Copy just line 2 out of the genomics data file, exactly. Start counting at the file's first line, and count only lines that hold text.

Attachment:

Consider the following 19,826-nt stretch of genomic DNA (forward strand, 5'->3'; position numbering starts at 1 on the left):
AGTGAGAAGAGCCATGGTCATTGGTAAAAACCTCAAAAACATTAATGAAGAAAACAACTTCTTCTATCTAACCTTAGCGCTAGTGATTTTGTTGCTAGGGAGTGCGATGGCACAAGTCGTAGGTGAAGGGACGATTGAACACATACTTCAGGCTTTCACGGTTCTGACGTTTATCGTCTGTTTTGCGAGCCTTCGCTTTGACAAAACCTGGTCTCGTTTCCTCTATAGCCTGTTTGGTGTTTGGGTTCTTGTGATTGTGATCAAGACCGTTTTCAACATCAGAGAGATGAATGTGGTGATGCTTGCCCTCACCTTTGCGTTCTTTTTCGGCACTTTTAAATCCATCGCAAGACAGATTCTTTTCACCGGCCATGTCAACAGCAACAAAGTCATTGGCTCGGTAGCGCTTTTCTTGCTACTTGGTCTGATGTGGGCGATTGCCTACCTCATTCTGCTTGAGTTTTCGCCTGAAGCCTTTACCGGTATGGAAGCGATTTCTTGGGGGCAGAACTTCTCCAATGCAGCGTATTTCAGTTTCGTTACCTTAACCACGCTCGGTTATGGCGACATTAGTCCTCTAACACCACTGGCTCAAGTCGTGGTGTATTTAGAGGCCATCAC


AGTGAGAAGAGCCATGGTCATTGGTAAAAACCTCAAAAACATTAATGAAGAAAACAACTTCTTCTATCTAACCTTAGCGCTAGTGATTTTGTTGCTAGGGAGTGCGATGGCACAAGTCGTAGGTGAAGGGACGATTGAACACATACTTCAGGCTTTCACGGTTCTGACGTTTATCGTCTGTTTTGCGAGCCTTCGCTTTGACAAAACCTGGTCTCGTTTCCTCTATAGCCTGTTTGGTGTTTGGGTTCTTGTGATTGTGATCAAGACCGTTTTCAACATCAGAGAGATGAATGTGGTGATGCTTGCCCTCACCTTTGCGTTCTTTTTCGGCACTTTTAAATCCATCGCAAGACAGATTCTTTTCACCGGCCATGTCAACAGCAACAAAGTCATTGGCTCGGTAGCGCTTTTCTTGCTACTTGGTCTGATGTGGGCGATTGCCTACCTCATTCTGCTTGAGTTTTCGCCTGAAGCCTTTACCGGTATGGAAGCGATTTCTTGGGGGCAGAACTTCTCCAATGCAGCGTATTTCAGTTTCGTTACCTTAACCACGCTCGGTTATGGCGACATTAGTCCTCTAACACCACTGGCTCAAGTCGTGGTGTATTTAGAGGCCATCAC